North America: Geology and Geography
The continent is bounded on the north by the Arctic Ocean, on the west by the Pacific Ocean and the Bering Sea, and on the east by the Atlantic Ocean and the Gulf of Mexico. Its coastline is long and irregular. With the exception of the Gulf of Mexico, Hudson Bay is by far the largest body of water indenting the continent; others include the Gulf of St. Lawrence and the Gulf of California (Sea of Cortès). There are numerous islands off the continent's coasts; Greenland and the Arctic Archipelago, the Greater and Lesser Antilles, the Alexander Archipelago, and the Aleutian Islands are the principal groups. Denali (Mt. McKinley; 20,310 ft/6,190 m), Alaska, is the highest point on the continent; the lowest point (282 ft/86 m below sea level) is in Death Valley, Calif.
The Missouri-Mississippi river system (c.3,740 mi/6,020 km long) is the longest of North America. Together with the Ohio River and numerous other tributaries, it drains most of S central North America and forms the world's greatest inland waterway system. Other major rivers include the Colorado, Columbia, Delaware, Mackenzie, Nelson, Rio Grande, St. Lawrence, Susquehanna, and Yukon. Lake Superior (31,820 sq mi/82,414 sq km), the westernmost of the Great Lakes, is the continent's largest lake. The Saint Lawrence Seaway, which utilizes the St. Lawrence River and the Great Lakes, enables oceangoing vessels to penetrate into the heart of North America.
Physiographically, the Anglo-American section of the continent may be divided into five major regions: the Canadian Shield, a geologically stable area of ancient rock that occupies most of the northeastern quadrant, including Greenland; the Appalachian Mountains, a geologically old and eroded system that extends from the Gaspé Peninsula to Alabama; the Atlantic-Gulf Coastal Plain, a belt of lowlands widening to the south that extends from S New England to Mexico; the Interior Lowlands, which extend down the middle of the continent from the Mackenzie valley to the Gulf Coastal Plain and includes the Great Plains on the west and the agriculturally productive Interior Plains on the east; and the North American Cordillera, a complex belt of geologically young mountains and associated plateaus and basins, which extend from Alaska into Mexico and include two orogenic belts—the Pacific Margin on the west and the Rocky Mountains on the east—separated by a system of intermontane plateaus and basins. The Coastal Plain and the main belts of the North American Cordillera continue south into Mexico (where the Mexican Plateau, bordered by the Sierra Madre Oriental and the Sierra Madre Occidental, is considered a continuation of the intermontane system) to join the Transverse Volcanic Range, a zone of high and active volcanic peaks S of Mexico City.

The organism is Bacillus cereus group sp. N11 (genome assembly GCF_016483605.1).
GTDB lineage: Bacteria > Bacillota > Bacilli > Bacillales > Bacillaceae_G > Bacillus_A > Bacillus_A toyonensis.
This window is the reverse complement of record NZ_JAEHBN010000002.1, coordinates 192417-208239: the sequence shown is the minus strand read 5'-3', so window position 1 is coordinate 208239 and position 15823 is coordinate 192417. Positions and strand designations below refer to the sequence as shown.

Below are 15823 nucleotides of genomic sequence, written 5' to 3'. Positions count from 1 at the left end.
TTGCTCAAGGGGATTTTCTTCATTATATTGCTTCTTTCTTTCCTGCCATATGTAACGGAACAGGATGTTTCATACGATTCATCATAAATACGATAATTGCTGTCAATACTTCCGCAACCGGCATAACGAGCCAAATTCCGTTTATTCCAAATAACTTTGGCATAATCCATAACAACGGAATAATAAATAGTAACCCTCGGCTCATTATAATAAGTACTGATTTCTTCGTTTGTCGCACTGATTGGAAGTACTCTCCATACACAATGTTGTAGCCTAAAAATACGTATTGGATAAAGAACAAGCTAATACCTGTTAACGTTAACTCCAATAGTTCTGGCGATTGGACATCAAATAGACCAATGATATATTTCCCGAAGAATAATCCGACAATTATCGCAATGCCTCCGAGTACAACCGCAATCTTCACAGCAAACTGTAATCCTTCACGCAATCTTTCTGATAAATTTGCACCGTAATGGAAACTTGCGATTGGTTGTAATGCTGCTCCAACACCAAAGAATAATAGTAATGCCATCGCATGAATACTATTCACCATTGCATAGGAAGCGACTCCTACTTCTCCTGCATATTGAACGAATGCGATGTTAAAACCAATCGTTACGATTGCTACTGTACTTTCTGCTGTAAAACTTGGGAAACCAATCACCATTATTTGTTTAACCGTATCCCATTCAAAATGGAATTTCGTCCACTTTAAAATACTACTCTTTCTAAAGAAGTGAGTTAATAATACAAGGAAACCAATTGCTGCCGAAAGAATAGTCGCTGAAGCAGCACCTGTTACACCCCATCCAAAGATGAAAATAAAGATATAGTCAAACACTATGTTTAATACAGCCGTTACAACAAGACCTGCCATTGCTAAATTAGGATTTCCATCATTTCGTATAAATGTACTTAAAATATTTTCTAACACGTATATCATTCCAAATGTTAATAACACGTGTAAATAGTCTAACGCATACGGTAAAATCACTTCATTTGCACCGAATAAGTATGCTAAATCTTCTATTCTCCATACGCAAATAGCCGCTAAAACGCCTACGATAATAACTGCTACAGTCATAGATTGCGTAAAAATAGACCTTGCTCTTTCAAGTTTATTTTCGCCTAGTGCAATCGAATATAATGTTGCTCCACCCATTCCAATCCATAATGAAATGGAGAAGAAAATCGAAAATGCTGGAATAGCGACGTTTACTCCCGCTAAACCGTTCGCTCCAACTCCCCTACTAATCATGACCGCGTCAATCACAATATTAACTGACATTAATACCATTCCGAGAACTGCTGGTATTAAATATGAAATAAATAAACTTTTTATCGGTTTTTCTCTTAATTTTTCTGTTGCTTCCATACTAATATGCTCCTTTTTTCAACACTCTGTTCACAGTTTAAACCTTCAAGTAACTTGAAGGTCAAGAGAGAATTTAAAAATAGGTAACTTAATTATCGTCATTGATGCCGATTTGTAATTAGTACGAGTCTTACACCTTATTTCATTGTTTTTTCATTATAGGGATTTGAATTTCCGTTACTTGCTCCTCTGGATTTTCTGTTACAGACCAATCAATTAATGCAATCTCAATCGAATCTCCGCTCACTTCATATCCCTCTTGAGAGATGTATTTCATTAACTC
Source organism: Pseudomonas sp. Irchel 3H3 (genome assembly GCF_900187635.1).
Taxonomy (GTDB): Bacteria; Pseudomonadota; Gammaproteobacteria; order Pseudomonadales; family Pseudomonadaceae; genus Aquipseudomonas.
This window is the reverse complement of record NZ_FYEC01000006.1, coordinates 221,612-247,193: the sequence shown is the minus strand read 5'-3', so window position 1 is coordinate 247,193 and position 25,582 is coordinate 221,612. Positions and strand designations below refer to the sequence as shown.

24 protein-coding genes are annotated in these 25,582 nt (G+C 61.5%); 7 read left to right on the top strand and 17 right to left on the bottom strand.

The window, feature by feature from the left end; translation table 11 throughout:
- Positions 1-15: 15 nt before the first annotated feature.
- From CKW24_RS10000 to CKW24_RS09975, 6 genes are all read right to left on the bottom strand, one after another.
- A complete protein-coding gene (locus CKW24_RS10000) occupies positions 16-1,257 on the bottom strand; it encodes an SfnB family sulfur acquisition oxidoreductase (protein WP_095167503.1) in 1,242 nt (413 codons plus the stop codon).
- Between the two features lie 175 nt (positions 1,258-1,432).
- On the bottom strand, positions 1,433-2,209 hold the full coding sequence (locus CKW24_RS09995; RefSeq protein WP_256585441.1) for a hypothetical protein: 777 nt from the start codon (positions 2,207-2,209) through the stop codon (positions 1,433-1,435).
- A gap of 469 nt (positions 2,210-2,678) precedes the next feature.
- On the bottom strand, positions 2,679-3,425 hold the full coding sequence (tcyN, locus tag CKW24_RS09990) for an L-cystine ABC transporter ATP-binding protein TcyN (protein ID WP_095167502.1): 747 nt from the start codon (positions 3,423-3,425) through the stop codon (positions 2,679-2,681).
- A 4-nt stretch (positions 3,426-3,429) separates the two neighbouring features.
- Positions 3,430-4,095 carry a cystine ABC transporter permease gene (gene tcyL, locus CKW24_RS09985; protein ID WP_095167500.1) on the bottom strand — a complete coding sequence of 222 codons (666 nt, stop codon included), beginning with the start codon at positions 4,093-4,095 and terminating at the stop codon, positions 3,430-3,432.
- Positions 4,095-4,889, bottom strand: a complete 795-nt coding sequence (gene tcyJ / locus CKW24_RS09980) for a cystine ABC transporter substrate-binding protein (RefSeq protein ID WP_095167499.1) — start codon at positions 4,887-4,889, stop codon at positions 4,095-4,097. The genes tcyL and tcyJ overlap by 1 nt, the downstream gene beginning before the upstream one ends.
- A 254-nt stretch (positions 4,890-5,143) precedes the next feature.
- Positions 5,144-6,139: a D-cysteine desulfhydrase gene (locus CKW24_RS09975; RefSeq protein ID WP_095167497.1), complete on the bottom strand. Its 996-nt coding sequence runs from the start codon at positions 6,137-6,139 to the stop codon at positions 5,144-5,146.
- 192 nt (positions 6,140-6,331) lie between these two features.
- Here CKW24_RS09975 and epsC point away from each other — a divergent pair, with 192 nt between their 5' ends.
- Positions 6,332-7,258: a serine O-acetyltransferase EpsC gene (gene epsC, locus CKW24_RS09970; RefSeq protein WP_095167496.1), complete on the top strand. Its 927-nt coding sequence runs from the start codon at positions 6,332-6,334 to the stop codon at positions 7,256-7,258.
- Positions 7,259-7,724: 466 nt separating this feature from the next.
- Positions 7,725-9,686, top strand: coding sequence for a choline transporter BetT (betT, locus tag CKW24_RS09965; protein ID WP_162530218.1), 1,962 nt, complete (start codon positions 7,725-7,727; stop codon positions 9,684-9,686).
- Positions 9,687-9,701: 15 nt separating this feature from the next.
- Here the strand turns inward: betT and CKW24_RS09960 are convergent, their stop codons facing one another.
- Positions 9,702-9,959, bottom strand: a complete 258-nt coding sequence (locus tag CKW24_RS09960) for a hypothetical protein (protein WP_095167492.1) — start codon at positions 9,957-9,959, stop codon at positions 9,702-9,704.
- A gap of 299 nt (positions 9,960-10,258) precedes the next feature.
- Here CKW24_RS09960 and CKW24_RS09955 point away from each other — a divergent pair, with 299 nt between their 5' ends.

During the Ice Age of the late Cenozoic era, a continental ice sheet, centered west of Hudson Bay (the floor of which is slowly rebounding after being depressed by the great weight of the ice), covered most of N North America; glaciers descended the slopes of the Rocky Mts. and those of the Pacific Margin. Extensive glacial lakes, such as Bonneville (see under Bonneville Salt Flats), Lahontan, Agassiz, and Algonquin, were formed by glacial meltwater; their remnants are still visible in the Great Basin and along the edge of the Canadian Shield in the form of the Great Salt Lake, the Great Lakes, and the large lakes of W central Canada.
The Columbia Electronic Encyclopedia, 6th ed. Copyright © 2012, Columbia University Press. All rights reserved.
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